NRS 484B.165 can be a bit misleading because it not only pertains to a driver texting while they drive an automobile but really covers any time a driver is handling their cell phone while operating a vehicle. So whether you are texting your friend, scrolling through Facebook or Instagram, or creating a video on TikTok or Snapchat you will be given a ticket by law enforcement if you are caught.
The first violation for violating NRS 484B.165 is a civil penalty of $50. Remember that the law is based on handling a cell phone physically. If you are driving and using your Bluetooth to utilize your phone’s text messaging capability, then you are ok. The same goes for the internet and GPS via Bluetooth.
As you get cited for more of these types of violations, the fines will continue to increase. Not only do fines potentially increase but a second violation will also involve driving points. Four Nevada demerit points will be deducted from your record when being ticketed for handling a wireless device behind the wheel of a motor vehicle.
Please continue to read if you’d like to know more about this Nevada state law, especially how it pertains to the city of Las Vegas and Clark County. Keep in mind that this article is mostly about you being ticketed for this Nevada statute but also be aware that if you are injured in a car accident due to the other driver operating their phone you can file a case and may be eligible for a large cash settlement.
Is It Illegal to Text While Driving a Car in Nevada?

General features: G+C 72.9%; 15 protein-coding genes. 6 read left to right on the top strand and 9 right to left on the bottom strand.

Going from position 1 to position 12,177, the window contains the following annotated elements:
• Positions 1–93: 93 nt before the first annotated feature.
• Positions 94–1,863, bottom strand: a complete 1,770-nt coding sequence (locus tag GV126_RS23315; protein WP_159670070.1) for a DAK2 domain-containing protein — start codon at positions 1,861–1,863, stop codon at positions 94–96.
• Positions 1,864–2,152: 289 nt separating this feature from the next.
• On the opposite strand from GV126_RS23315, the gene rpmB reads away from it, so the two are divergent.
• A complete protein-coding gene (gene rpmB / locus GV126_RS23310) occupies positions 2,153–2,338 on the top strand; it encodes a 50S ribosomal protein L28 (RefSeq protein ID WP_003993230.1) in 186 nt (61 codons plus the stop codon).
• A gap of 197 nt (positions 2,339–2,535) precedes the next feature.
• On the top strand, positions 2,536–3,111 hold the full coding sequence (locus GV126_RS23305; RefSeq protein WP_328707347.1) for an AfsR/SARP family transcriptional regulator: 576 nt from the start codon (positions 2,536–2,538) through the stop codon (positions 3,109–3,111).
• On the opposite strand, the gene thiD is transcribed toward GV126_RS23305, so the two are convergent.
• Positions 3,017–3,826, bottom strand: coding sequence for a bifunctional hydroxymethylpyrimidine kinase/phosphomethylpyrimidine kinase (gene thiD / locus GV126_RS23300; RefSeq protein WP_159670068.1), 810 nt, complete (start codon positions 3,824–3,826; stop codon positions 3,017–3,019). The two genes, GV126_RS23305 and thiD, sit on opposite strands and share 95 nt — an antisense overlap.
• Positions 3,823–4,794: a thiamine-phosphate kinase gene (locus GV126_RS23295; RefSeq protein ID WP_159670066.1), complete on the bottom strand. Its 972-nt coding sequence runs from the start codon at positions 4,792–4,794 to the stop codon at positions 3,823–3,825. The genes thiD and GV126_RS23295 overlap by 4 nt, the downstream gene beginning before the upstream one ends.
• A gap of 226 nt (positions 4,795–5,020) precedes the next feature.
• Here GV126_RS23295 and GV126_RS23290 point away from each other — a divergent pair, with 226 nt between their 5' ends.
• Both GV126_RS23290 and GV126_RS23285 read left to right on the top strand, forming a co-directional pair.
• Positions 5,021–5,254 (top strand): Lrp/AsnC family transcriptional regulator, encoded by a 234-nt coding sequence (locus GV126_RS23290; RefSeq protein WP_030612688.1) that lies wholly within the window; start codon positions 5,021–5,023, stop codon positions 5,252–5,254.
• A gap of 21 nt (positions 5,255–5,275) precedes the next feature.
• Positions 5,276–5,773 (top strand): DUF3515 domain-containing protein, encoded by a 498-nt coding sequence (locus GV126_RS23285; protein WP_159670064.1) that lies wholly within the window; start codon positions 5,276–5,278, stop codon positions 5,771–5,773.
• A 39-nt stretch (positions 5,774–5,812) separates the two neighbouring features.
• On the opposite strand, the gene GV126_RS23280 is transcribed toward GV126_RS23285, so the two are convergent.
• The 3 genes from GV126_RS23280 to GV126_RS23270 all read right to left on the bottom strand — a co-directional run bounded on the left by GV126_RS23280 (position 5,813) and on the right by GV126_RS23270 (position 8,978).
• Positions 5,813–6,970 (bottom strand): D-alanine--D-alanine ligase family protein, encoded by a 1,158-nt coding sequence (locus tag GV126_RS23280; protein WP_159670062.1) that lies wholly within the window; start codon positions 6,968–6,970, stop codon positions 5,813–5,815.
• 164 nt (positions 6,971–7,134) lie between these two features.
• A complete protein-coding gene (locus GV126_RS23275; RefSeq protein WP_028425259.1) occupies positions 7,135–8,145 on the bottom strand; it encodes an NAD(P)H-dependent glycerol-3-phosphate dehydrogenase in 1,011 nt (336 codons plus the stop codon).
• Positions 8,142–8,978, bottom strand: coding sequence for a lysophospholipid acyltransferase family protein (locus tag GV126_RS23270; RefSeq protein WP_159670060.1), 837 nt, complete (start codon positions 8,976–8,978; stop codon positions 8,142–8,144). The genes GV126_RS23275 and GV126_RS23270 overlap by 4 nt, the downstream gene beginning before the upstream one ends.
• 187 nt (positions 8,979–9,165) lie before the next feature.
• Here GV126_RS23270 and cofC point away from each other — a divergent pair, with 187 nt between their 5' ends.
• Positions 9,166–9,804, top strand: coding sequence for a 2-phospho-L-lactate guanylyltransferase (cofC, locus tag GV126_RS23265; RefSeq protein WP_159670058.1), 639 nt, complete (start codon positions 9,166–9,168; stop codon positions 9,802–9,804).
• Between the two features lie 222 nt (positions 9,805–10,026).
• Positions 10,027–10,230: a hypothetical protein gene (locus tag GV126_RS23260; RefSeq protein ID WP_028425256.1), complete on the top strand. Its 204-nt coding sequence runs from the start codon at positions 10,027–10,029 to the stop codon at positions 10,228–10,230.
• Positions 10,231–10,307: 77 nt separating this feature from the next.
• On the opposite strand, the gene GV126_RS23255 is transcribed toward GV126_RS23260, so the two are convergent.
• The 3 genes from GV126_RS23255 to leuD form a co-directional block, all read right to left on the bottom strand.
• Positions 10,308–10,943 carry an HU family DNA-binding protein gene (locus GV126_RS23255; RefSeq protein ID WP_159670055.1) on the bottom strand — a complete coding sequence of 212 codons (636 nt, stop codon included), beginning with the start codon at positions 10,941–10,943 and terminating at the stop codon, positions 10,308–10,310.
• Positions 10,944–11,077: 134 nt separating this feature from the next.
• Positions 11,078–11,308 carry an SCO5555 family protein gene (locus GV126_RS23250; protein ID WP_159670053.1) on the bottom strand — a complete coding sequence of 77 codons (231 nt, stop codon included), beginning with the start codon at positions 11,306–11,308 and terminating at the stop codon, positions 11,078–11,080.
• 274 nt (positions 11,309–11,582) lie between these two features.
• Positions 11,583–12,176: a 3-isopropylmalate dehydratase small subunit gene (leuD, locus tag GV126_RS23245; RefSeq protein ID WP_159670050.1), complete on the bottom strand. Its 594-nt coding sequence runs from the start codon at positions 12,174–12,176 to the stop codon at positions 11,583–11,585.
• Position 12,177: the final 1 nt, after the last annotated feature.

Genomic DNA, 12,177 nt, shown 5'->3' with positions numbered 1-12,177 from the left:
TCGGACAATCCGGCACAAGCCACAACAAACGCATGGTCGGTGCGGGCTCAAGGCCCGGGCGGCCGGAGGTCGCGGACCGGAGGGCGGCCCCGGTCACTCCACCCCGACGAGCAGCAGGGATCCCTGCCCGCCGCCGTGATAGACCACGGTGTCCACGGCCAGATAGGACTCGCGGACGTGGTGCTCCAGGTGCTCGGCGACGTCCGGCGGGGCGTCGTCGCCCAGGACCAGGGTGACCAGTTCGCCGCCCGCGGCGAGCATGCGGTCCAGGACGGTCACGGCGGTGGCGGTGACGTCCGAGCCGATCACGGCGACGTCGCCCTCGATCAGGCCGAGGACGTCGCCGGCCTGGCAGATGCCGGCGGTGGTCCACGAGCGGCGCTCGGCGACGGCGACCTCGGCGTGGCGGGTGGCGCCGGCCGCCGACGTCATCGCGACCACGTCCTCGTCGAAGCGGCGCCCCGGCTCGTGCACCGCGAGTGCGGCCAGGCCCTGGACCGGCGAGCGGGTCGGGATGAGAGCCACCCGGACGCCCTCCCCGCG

It is, of course, illegal to operate a cell phone while driving if using your hands (wireless is ok). This form of distracted driving includes using the phone for anything such as texting, surfing the internet or scrolling through the feed of your favorite social media. This also includes having the phone up to your ear as if you are in a conversation. Even reading a text message while driving falls under this law and will get you a ticket. The bottom line is don’t use your phone while driving. Not only is it dangerous but it also can cost you money between civil penalties (fines), court cases, law firm defense and points against your driving record.
There are some exceptions to the law which include:
- Emergency personnel – this can include volunteers as well. The exception is for first responders that are trained to provide emergency medical services. If they are using a wireless device for the scope of their emergency response role, then they would be exempt.
- Law Enforcement officers are also exempt if they too are using their cellular phones for the scope of his or her employment.
- Civilians may also be allowed to use their phones while driving under certain circumstances. One example of this is if someone is reporting criminal activity, a safety hazard, or some type of medical emergency.
- Assuming that parking the car or coming to a complete stop is not possible, a person may utilize their cell phone to report an emergency with the intent to prevent injury or damage to the person calling or someone else. Basically, if you are calling on behalf of the welfare of yourself or someone else you should not get a ticket.